Being your own boss: How to make the dream a viable reality
PUBLISHED: 06:00 08 August 2018 | UPDATED: 08:31 08 August 2018
Setting your own hours, choosing your own clients, no workplace relationships to navigate your way through – from the outside there seem to be plenty of upsides to self employment.
But those who have taken the gamble can tell a different story.
The potential pitfalls include long hours, the pressure of having to be your own finance and IT department, and – at least at first – the struggle to keep working coming in.
As well as these pressures sole traders do not receive the same benefits as employed people.
There is no sick pay, holiday pay or workplace pension.
The Federation of Small Businesses (FSB) recently launched a campaign to lobby government for more support for the nearly five million self employed people in the UK, claiming their lot needs to be improved.
But how are self employed people in East Anglia faring? We spoke to a few to find out about the pros and cons of being your own boss and the lessons it has taught them.
‘Understanding your strengths and weaknesses is important’
Penny Morgan is a professional freelance photographer, based in Eye in Suffolk and focusing on people, animals and commercial photography.
But in her journey through self-employment she says she has discovered that being a good businesswoman is as important as being a good photographer – if not more important.
“I found – and still do – that understanding your own strengths and weaknesses of personal leadership is very important when working predominantly on your own,” she said.
“Find what you are extremely good at within your profession as well as learning how to evolve with the industry, to stay up-to-date with its technology and how best to achieve what people want.”
She added that properly marketing a business is key to maintaining a regular income stream and breaking the “feast and famine” cycle experienced by some sole traders.
‘It is a case of being flexible’
After two years of self employment theatre producer and performer Simon Floyd says he would “much rather” work for himself.
He founded Floyd Performance in Norwich to help support his own theatre writing.
“It is a constant battle between strategising and doing things you want to do,” he said. “I want to write theatre about local issues and get paid for it but at the same time I have to pay the rent.
“It is a case of being flexible but also directing your business in the way you want it to go. You can get blown into all sorts of areas that you can work in but do not want to. It is harder for small businesses who can diversify to strategise.”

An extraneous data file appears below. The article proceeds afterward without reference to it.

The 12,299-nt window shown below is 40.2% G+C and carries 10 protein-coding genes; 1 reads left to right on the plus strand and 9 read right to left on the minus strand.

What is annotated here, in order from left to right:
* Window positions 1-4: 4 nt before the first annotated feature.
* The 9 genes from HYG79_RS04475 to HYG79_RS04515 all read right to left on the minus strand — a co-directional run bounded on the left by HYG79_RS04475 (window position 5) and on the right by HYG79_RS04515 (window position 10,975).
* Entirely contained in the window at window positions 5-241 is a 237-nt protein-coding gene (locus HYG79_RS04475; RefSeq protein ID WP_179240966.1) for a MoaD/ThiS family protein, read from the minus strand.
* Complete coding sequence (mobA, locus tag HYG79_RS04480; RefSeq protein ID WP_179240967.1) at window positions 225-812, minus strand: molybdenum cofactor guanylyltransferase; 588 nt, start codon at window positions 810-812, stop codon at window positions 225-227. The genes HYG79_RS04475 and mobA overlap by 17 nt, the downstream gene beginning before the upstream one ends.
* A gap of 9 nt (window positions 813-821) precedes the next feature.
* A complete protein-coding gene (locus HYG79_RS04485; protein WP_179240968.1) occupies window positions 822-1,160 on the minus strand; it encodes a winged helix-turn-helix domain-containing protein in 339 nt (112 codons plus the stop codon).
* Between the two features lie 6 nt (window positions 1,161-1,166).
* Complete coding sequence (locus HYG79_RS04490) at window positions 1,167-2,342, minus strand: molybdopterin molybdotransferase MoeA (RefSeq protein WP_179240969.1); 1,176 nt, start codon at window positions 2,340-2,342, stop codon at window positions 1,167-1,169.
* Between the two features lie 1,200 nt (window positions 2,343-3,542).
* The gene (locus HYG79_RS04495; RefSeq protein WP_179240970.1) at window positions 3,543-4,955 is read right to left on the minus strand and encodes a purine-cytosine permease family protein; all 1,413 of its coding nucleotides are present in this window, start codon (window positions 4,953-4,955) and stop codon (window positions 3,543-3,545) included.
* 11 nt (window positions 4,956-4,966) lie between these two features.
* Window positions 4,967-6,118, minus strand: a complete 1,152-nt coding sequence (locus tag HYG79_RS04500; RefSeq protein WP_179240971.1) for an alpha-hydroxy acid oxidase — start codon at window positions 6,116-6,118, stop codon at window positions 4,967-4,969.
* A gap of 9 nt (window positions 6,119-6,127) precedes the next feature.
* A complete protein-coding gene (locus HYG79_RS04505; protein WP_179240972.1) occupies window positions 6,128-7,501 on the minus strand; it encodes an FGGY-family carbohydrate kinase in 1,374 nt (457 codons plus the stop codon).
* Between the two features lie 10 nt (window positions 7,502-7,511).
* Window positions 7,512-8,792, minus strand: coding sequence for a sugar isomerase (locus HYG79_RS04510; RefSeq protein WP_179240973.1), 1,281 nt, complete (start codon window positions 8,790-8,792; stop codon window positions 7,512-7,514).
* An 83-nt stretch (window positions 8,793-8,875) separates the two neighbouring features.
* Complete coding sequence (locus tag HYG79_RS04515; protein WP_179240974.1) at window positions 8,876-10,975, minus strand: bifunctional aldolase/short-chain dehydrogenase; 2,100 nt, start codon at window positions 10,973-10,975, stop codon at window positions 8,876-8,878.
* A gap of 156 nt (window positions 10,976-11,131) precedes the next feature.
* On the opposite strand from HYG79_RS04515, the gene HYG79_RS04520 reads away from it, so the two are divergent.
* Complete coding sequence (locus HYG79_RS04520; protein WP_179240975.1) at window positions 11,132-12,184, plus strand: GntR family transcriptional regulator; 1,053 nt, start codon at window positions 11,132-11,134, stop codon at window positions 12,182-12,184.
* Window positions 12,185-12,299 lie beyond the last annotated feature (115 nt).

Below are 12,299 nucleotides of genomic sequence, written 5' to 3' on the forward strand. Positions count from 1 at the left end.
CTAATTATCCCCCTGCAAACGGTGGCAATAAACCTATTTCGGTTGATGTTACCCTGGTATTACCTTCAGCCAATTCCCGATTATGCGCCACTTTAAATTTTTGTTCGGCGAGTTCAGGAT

He said self-employment requires you “to be your own PA”. “You change from being a practitioner to an administrator. It is easy to be exploited,” he said.
‘I would not go back to working for somebody else’
After being qualified as an electrician for a matter of months, Chantelle Browne decided to launch her own company.
She said “frustrating” experiences with her previous employers caused her to take the plunge. She has runs her business Girl Power Electrical Services from her home in Thorpe St Andrew, serving customers around Norfolk.
According to national figures Miss Browne is rare as a female electrician – and even rarer as a self-employed one.
“It is scarier as you have to think for yourself and everything is on you, but I wouldn’t change it now. I wouldn’t go back to working for somebody else,” she said.
Self-employment has opened another door for her – she is set to start lecturing in her trade at City College Norwich from late August. She said: “The college have some ideas in the pipeline for me to take students out on the two days I will still be working, to give them some practical experience.”
‘It is not for the faint-hearted’
Christina Lister is a marketing consultant who went self employed in 2013 after 10 years in the marketing and PR industry.
From her base in Norwich works with clients including the Science Museum Group, Colchester Arts Partnership and Norfolk Museums Service.
For her the major plus point of self employment is flexibility. “I feel in control of my career and have the flexibility that works with raising a family,” she said.
“It is important to view yourself as a business, invest in things like training and also recognise how important looking after your health and wellbeing is.”
But Ms Lister said being responsible for all aspects of your business can be trying. “If you don’t win enough work you won’t get paid so it’s not for the faint-hearted,” she said. “Despite numbering almost five million in the UK, the self employed don’t have access to the same support and benefits as employed people.”
‘I had some very altruistic support’
HR consultant and employee engagement specialist Cassandra Andrews went fully self employed about three months ago.
She had previously worked in HR for big companies including John Lewis Partnership and Kettle Foods, and had also run her own child care franchise.
She runs her business from home in North Walsham, but says this can be “isolating”. “Norwich has some good facilities in terms of places to go and work but to have more opportunities for co-working with like-minded individuals would be fantastic,” she said.
“The issues we have with mobile phone signal can be frustrating. I have to think about where I am going to be when I want to make phone calls and as I am doing a lot of networking at the moment that is particularly frustrating.”
She added that the Norfolk business community had been “incredibly supportive”. “I had some very altruistic support. I hope I am able to pay the support forward when my business is successful.”